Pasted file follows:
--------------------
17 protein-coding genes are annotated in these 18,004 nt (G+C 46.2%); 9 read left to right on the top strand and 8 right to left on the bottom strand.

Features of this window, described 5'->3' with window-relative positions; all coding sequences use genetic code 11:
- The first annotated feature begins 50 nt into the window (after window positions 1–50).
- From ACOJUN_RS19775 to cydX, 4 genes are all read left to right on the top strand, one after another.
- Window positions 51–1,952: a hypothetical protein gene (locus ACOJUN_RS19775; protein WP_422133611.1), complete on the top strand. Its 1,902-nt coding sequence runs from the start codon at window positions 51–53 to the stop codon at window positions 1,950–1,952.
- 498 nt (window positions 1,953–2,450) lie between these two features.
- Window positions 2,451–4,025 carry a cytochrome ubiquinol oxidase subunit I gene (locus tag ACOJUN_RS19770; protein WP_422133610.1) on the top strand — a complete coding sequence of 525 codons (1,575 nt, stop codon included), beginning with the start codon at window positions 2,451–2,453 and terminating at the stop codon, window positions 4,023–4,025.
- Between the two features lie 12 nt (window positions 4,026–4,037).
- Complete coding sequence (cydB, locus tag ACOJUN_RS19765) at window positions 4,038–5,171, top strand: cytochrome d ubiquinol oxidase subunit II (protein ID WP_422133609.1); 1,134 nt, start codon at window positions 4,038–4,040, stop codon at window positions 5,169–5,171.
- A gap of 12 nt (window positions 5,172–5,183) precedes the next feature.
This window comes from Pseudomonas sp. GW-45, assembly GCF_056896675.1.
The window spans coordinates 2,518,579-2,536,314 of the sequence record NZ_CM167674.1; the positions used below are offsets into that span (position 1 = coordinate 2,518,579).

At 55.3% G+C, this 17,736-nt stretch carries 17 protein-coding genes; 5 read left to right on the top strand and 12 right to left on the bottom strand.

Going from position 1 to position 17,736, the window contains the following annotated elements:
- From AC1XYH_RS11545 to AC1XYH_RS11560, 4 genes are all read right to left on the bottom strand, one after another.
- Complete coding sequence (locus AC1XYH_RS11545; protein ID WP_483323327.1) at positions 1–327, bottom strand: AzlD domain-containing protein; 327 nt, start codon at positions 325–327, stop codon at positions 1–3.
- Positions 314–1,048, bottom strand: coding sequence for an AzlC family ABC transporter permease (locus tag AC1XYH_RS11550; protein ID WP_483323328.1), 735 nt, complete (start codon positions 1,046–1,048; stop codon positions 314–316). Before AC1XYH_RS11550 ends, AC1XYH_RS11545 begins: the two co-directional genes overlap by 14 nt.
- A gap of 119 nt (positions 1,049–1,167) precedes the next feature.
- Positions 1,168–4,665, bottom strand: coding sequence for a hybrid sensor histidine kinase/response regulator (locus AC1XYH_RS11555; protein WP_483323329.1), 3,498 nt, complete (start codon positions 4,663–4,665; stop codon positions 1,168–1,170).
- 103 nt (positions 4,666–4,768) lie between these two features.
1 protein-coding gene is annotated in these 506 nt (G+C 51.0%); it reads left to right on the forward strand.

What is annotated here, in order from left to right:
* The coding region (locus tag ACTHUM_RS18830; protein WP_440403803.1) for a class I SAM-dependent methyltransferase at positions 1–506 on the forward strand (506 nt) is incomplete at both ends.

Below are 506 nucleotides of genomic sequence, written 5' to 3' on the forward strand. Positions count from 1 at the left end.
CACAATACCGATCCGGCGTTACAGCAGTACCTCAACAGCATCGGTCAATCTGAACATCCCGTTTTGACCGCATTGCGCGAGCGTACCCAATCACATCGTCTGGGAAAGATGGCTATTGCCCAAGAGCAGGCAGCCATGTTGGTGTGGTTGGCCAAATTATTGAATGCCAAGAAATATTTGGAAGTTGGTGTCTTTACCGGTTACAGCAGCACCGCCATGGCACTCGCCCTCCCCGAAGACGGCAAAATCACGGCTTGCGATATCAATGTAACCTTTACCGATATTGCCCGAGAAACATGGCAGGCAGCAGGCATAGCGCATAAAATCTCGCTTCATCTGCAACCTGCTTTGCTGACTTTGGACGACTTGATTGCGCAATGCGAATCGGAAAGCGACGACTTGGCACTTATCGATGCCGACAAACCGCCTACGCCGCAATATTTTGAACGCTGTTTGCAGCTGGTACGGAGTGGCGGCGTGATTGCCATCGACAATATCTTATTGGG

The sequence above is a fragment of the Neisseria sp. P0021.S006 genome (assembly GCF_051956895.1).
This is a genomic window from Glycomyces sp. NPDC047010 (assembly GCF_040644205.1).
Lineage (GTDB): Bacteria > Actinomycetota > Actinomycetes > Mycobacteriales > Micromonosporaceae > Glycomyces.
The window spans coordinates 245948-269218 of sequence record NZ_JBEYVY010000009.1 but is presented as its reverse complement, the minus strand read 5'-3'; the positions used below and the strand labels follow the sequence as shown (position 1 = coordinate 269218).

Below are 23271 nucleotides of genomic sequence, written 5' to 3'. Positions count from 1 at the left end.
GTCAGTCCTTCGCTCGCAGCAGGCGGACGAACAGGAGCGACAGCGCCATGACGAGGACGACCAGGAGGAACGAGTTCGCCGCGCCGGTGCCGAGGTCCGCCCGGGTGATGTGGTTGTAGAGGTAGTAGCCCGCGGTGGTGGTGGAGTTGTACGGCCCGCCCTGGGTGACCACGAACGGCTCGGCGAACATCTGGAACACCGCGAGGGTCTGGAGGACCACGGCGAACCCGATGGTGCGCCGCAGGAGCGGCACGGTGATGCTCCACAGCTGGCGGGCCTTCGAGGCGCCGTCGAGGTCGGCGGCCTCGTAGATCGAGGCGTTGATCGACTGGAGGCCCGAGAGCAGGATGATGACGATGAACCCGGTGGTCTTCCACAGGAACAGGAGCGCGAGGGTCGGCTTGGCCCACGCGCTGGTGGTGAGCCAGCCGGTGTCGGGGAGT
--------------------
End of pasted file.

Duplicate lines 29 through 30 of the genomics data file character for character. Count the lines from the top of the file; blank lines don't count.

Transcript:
The window spans coordinates 245948-269218 of sequence record NZ_JBEYVY010000009.1 but is presented as its reverse complement, the minus strand read 5'-3'; the positions used below and the strand labels follow the sequence as shown (position 1 = coordinate 269218).

Below are 23271 nucleotides of genomic sequence, written 5' to 3'. Positions count from 1 at the left end.